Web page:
This is the first paper to analyze the content of private information embedded in rating action news. Also, this is the first paper to apply the general approach of Goh and Ederington (1993) to insurer rating downgrades. We use hand-collected press release news of A.M. Best Company (Best) rating downgrade actions, for a sample of publicly-traded insurance firms during the period of 1996-2012. Best is the rating agency that specializes in rating insurance firms and its ratings are considered the most authoritative in the insurance industry. We determine whether private information may be used from each press release reporting a rating downgrade, and typically look for key words or phrases such as “A.M. Best remains concerned that…,” “it is A.M. Best’s opinion that…,” “believes,” and “expects.” We further read each downgrade news story after identifying those key words, to confirm the reasonableness of assuming the presence of some level of Best’s private information or opinion as one of the determining factors of rating downgrades. We then categorize them as the group where suspected Best’s private information or opinion (other than or in addition to public information) is being used in determining the rating downgrade.
Goh and Ederington (1993) differentiate “contaminated” and “uncontaminated” samples where the “uncontaminated” sample excludes observations when other firm-specific information is publicly released in the short-run event window. However, the nature of their “uncontaminated” sample is essentially quite different from that of the sample with suspected private information under our grouping method. For example, following their definition of “uncontaminated,” the rating downgrade may be partially due to public information announced several months ago which is outside of the event window, and it would be categorized as both “uncontaminated” and “no suspected private information.” In addition, the rating downgrade may be due to Best’s quantitative analysis of the public information released during the event window, and thus can be both “contaminated” and “no suspected private information.” Further, Best may issue a rating downgrade soon following a publicly known event after combining its own private information and/or opinion, and thus such downgrade can be categorized as both “contaminated” and “suspected private information.” In short, we are mainly concerned about whether Best may potentially use its own private information in making the rating downgrade decision. Goh and Ederington (1993) do not find meaningful differences in short-run abnormal returns between their full sample and “uncontaminated” sample. Our key empirical finding is that private information does make a statistically significant difference in shareholders’ responses to rating downgrade events, as implied by the generally accepted understanding of market efficiency in the finance literature.
Focusing on insurance firms offers three advantages relative to other industries generally.
First, it eliminates factors influencing cross-industry differences, such as accounting, taxation and regulatory differences. Second, Best’s financial strength ratings (FSRs) pertain to the entire firm rather than a particular security issued by the firm. Bond ratings of the same firm may be different because each rating is related to a particular security issued by the firm. Unlike bond ratings, the FSRs assigned by Best are related to the entire firm’s financial prospects, and specifically the ability of the insurer to meets its obligations to policyholders. The policyholder claim is the most senior debt or “debt-like” claim of insurance firms. Thus, we suggest that the FSR ratings are more uniform than the ratings used in studies of bond rating changes. Third, insurers are widely thought to be especially complicated to evaluate, mainly because of the opaque nature of their business operations (Fan et al., 2006). The amount, timing and uncertainty of cash flows with respect to “policyholder debt” are unique characteristics since premiums are generally fixed in advance, but the policyholder claim is not fixed.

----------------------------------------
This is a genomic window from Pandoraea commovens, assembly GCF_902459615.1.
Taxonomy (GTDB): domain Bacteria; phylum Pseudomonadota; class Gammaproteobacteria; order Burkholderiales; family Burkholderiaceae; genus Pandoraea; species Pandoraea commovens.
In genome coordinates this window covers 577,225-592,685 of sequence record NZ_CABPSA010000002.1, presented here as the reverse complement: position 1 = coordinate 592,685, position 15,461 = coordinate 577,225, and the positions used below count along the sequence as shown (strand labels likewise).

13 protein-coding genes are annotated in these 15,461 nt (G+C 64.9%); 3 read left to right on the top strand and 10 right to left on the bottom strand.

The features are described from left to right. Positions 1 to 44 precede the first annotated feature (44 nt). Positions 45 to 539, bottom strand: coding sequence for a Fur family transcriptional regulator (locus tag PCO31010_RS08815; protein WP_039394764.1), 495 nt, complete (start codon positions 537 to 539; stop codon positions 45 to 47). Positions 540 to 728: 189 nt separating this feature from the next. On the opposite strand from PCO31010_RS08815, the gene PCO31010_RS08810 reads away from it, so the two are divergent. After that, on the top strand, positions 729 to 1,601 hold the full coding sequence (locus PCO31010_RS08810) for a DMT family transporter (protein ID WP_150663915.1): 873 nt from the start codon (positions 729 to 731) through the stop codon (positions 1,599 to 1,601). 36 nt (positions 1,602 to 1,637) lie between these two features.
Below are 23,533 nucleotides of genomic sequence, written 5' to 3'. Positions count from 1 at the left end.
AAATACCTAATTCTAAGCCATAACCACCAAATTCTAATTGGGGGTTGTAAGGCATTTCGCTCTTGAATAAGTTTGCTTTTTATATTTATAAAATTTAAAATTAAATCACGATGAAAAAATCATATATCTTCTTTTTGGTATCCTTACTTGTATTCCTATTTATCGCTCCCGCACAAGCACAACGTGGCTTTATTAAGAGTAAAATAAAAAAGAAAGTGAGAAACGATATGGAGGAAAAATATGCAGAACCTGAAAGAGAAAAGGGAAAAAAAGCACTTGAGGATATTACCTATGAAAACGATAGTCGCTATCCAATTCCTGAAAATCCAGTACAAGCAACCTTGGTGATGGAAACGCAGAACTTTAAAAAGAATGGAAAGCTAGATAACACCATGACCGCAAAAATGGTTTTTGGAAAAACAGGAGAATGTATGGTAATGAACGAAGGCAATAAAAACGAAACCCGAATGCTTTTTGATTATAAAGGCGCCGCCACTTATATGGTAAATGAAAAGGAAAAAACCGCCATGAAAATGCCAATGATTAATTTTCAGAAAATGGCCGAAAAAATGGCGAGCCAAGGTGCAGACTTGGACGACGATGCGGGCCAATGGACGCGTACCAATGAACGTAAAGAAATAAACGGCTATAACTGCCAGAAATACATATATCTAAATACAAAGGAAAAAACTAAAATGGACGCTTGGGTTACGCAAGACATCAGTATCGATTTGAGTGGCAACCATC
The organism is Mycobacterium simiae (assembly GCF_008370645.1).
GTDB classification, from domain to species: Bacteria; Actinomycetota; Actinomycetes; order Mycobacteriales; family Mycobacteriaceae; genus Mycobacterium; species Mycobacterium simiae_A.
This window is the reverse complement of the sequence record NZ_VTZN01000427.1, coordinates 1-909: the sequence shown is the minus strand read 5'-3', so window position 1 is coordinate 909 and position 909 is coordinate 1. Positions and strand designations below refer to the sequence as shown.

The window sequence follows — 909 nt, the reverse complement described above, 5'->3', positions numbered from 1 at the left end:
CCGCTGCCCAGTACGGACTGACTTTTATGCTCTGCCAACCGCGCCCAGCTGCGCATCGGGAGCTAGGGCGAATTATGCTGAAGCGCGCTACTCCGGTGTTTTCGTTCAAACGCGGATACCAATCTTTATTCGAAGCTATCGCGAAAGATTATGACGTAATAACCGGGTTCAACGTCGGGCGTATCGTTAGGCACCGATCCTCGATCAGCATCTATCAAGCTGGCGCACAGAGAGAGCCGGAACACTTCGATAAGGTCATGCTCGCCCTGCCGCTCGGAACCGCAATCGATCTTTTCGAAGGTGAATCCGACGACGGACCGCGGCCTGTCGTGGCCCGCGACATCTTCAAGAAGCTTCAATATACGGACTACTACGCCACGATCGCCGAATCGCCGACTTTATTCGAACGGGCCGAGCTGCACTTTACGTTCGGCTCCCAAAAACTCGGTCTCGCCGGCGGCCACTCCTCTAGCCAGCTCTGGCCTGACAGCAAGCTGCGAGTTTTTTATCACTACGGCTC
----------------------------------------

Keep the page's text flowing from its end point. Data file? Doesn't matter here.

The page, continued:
We find that rating downgrades in general produce statistically significant negative cumulative average abnormal returns (CAAR) of -7.76 percent in the three-day (-1,+1) event window. 2 More negative CAAR of -11.46 percent during that event window is found for downgrades with both suspected Best’s private information or opinion and deterioration of The magnitude of the average abnormal return is similar to other studies. For instance, Halek and Eckles (2010, p.
817) report an abnormal return of -4.6 percent in the same window; Chen and Pottier (2014) report an abnormal return of -8.7.
fundamental financial prospects as related causes of downgrades. In general, abnormal returns, even when significantly different from zero, are significantly less negative for rating downgrades where there is not any indication of private information, and/or downgrades where the disclosed cause of the rating downgrade is something other than deterioration in the insurer’s fundamental financial performance/condition. The relatively larger (in absolute value) market reaction to rating downgrades where private information is indicated and/or where the disclosed cause is deterioration in financial prospects is consistent with capital markets that rapidly reflect valuerelevant public information, but do not generally reflect value-relevant private information. Any additional capital market response to rating downgrades based on previously released public information is likely due to the impact of the rating downgrade itself on the insurer’s future profitability and premium growth (see Epermanis and Harrington, 2006). Rating downgrades based on causes other than deterioration in a firm’s fundamental financial prospects, such as an increase in leverage, reduced liquidity, new products, among other causes, generally do not have unambiguous impacts on equity value, as Goh and Ederington (1993) also argue.
The remainder of the paper is organized as follows. We begin by describing the data and sample in Section 2, and then discuss our event study research method in Section 3. Section 4 presents the empirical results and Section 5 concludes.
2. Data and sample We first identify public insurers from CRSP (Center for Research in Security Prices) database narrowing SIC codes between “6311” and “6411” representing firms in the insurance industry, for the period of 1996-2012. Next, we obtain insurers’ financial strength ratings from Best’s Key Rating Guide for the same period, and match the rating information with the public insurers we have initially identified from CRSP database. Our sample creation process is then briefly illustrated in Figure 1.
We initially have identified 176 downgrades for public insurers during the period of 01/1996-06/2012. We then try to locate Best’s press release news for each of the 176 downgrades we have identified. Out of the 176 downgrades, we find press release news for 110 downgrades, and most of them are identified from A.M. Best’s web site, while a few are identified through “Google” search. Out of those 110 downgrades, CRSP daily data is available during the (-10, +10) 21-day event window for 95 downgrades. For those 66 downgrades with no press release news found, CRSP daily data is available for 63 downgrades during the 21-day event window. Our final sample consists of 158 total downgrades (95 with press release news and 63 without news) for the period of 01/1996-06/2012, and that represents 92 total firms that experienced downgrades during this time period.